The Zebra Dun
We were camped on the plains at the head of the Cimarron
When along came a stranger and stopped to arger some.
He looked so very foolish that we began to look around,
We thought he was a greenhorn that had just 'scaped from town.
We asked if he had been to breakfast; he hadn't had a smear,
So we opened up the chuck-box and bade him have his share.
He took a cup of coffee and some biscuits and some beans,
And then began to talk and tell about foreign kings and queens,—
About the Spanish war and fighting on the seas
With guns as big as steers and ramrods big as trees,—
And about old Paul Jones, a mean, fighting son of a gun,
Who was the grittiest cuss that ever pulled a gun.
Such an educated feller his thoughts just came in herds,
He astonished all them cowboys with them jaw-breaking words.
He just kept on talking till he made the boys all sick,
And they began to look around just how to play a trick.
He said he had lost his job upon the Santa Fé
And was going across the plains to strike the 7-D.
He didn't say how come it, some trouble with the boss,
But said he'd like to borrow a nice fat saddle hoss.
This tickled all the boys to death, they laughed way down in their sleeves,—
"We will lend you a horse just as fresh and fat as you please."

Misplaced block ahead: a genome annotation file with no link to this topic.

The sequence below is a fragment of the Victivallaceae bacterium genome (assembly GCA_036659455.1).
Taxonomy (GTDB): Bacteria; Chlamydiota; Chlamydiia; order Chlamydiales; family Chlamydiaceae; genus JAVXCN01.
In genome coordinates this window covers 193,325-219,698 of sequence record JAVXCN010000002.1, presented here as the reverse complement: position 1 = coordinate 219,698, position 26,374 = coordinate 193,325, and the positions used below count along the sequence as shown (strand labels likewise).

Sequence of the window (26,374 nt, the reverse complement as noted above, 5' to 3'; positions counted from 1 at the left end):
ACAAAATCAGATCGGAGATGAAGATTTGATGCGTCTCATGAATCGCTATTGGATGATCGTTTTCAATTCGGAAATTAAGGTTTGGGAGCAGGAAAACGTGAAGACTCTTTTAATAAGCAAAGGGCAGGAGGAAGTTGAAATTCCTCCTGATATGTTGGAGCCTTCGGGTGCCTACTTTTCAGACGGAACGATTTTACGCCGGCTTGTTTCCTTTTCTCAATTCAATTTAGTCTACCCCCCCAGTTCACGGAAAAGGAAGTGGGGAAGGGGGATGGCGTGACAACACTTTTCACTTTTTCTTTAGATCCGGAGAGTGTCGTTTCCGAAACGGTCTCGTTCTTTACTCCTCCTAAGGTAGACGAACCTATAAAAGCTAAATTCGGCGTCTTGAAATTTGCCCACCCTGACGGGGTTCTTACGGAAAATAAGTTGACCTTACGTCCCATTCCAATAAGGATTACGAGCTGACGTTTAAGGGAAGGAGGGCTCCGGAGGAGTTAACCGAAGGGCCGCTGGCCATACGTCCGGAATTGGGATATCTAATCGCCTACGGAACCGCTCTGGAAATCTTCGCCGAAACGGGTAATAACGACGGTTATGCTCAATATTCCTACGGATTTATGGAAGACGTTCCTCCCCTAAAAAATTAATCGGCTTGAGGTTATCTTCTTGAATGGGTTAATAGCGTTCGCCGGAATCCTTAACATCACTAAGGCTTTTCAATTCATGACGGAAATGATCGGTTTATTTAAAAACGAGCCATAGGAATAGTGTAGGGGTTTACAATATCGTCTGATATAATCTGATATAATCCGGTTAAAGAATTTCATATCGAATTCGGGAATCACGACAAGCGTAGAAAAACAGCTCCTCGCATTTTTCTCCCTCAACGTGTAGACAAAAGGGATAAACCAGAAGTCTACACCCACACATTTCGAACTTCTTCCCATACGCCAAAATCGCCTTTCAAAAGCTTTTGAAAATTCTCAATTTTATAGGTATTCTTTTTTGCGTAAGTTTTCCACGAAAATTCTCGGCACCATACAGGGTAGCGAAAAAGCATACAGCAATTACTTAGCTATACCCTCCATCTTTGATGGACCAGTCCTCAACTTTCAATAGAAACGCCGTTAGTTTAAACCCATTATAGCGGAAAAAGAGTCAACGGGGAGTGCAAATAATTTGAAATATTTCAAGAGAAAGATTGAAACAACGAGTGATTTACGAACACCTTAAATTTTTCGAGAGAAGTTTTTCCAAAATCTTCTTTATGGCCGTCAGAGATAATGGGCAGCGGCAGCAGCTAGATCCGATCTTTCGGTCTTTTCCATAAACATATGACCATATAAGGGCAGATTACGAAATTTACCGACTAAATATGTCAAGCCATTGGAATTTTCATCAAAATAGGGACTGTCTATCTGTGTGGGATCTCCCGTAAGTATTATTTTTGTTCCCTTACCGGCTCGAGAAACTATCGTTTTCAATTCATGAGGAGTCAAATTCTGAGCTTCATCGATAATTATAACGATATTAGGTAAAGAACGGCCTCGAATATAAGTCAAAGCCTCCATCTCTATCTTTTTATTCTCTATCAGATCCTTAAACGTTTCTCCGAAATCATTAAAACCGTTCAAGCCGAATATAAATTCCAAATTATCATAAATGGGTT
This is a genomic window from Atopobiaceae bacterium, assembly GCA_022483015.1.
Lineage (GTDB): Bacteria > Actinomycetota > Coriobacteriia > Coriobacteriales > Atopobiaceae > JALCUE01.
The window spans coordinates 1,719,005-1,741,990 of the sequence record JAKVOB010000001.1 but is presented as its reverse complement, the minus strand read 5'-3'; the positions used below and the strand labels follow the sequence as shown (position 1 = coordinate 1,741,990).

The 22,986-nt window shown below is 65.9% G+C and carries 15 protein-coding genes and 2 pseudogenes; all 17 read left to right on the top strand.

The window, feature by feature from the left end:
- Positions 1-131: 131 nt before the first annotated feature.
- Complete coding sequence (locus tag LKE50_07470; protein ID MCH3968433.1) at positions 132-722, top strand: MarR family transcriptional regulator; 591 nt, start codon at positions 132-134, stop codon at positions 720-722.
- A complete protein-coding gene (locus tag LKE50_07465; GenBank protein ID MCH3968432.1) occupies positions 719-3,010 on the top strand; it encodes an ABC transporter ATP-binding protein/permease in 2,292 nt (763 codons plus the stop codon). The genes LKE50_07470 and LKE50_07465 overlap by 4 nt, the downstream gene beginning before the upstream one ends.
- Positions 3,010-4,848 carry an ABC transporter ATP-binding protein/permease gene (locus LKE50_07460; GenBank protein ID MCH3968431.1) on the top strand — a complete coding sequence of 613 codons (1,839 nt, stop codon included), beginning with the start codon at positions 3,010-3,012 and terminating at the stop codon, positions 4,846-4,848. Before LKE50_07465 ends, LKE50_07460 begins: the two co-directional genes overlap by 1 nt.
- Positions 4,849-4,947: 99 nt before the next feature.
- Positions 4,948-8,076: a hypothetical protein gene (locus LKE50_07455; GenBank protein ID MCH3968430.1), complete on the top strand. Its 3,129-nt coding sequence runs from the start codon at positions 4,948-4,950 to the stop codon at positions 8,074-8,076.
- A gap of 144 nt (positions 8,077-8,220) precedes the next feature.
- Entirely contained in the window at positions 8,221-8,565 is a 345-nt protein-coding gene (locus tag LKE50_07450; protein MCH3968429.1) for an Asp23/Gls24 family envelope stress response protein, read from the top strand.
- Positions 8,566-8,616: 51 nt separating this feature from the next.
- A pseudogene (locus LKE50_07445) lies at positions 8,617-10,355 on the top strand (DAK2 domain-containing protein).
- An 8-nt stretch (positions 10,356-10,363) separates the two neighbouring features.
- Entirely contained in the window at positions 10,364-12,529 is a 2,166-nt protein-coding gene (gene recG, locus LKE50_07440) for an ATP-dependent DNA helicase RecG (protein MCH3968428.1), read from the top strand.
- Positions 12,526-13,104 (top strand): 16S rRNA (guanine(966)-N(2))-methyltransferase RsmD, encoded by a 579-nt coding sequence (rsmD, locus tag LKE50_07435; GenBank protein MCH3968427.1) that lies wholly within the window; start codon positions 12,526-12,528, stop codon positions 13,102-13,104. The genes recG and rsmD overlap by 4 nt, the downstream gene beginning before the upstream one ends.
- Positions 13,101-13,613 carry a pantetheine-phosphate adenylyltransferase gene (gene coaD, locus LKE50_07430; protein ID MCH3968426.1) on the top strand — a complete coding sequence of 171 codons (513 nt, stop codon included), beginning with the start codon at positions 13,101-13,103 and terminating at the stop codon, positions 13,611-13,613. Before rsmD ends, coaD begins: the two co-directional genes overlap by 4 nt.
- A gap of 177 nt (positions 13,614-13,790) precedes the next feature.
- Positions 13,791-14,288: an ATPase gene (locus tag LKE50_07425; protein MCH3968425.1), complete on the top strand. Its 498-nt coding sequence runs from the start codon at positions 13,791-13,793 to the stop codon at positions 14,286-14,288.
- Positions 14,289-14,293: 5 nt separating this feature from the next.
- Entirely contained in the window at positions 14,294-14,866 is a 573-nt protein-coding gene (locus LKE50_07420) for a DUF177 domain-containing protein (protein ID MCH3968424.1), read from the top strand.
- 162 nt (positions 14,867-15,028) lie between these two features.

Shorty grabbed a lariat and roped the Zebra Dun
And turned him over to the stranger and waited for the fun.
Old Dunny was a rocky outlaw that had grown so awful wild
That he could paw the white out of the moon every jump for a mile.
Old Dunny stood right still,—as if he didn't know,—
Until he was saddled and ready for to go.
When the stranger hit the saddle, old Dunny quit the earth
And traveled right straight up for all that he was worth.
A-pitching and a-squealing, a-having wall-eyed fits,
His hind feet perpendicular, his front ones in the bits.
We could see the tops of the mountains under Dunny every jump,
But the stranger he was growed there just like the camel's hump;
The stranger sat upon him and curled his black mustache
Just like a summer boarder waiting for his hash.
He thumped him in the shoulders and spurred him when he whirled,
To show them flunky punchers that he was the wolf of the world.
When the stranger had dismounted once more upon the ground,
We knew he was a thoroughbred and not a gent from town;
The boss who was standing round watching of the show,
Walked right up to the stranger and told him he needn't go,—
"If you can use the lasso like you rode old Zebra Dun,
You are the man I've been looking for ever since the year one."
Oh, he could twirl the lariat and he didn't do it slow,
He could catch them fore feet nine out of ten for any kind of dough.
And when the herd stampeded he was always on the spot
And set them to nothing, like the boiling of a pot.
There's one thing and a shore thing I've learned since I've been born,
That every educated feller ain't a plumb greenhorn.